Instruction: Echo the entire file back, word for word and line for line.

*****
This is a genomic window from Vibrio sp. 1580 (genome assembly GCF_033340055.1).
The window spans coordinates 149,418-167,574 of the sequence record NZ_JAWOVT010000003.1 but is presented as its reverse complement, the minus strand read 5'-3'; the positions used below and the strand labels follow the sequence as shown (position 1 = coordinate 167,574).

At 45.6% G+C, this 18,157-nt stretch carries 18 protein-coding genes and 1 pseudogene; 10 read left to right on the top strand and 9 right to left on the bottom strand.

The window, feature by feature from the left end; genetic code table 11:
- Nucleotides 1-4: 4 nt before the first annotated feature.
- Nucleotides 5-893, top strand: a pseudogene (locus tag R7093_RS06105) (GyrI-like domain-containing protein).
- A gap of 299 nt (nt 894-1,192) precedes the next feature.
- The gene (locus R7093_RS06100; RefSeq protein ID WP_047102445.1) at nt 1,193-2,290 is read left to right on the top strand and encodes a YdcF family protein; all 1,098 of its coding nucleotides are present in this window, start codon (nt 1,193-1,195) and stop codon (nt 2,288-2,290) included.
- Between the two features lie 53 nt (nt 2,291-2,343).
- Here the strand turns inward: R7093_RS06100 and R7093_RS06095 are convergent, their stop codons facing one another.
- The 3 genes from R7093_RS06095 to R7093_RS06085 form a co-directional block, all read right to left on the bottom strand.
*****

This is a genomic window from Vibrio sp. 1580 (genome assembly GCF_033340055.1).
The window spans coordinates 149,418-167,574 of the sequence record NZ_JAWOVT010000003.1 but is presented as its reverse complement, the minus strand read 5'-3'; the positions used below and the strand labels follow the sequence as shown (position 1 = coordinate 167,574).

At 45.6% G+C, this 18,157-nt stretch carries 18 protein-coding genes and 1 pseudogene; 10 read left to right on the top strand and 9 right to left on the bottom strand.

The window, feature by feature from the left end; genetic code table 11:
- Nucleotides 1-4: 4 nt before the first annotated feature.
- Nucleotides 5-893, top strand: a pseudogene (locus tag R7093_RS06105) (GyrI-like domain-containing protein).
- A gap of 299 nt (nt 894-1,192) precedes the next feature.
- The gene (locus R7093_RS06100; RefSeq protein ID WP_047102445.1) at nt 1,193-2,290 is read left to right on the top strand and encodes a YdcF family protein; all 1,098 of its coding nucleotides are present in this window, start codon (nt 1,193-1,195) and stop codon (nt 2,288-2,290) included.
- Between the two features lie 53 nt (nt 2,291-2,343).
- Here the strand turns inward: R7093_RS06100 and R7093_RS06095 are convergent, their stop codons facing one another.
- The 3 genes from R7093_RS06095 to R7093_RS06085 form a co-directional block, all read right to left on the bottom strand.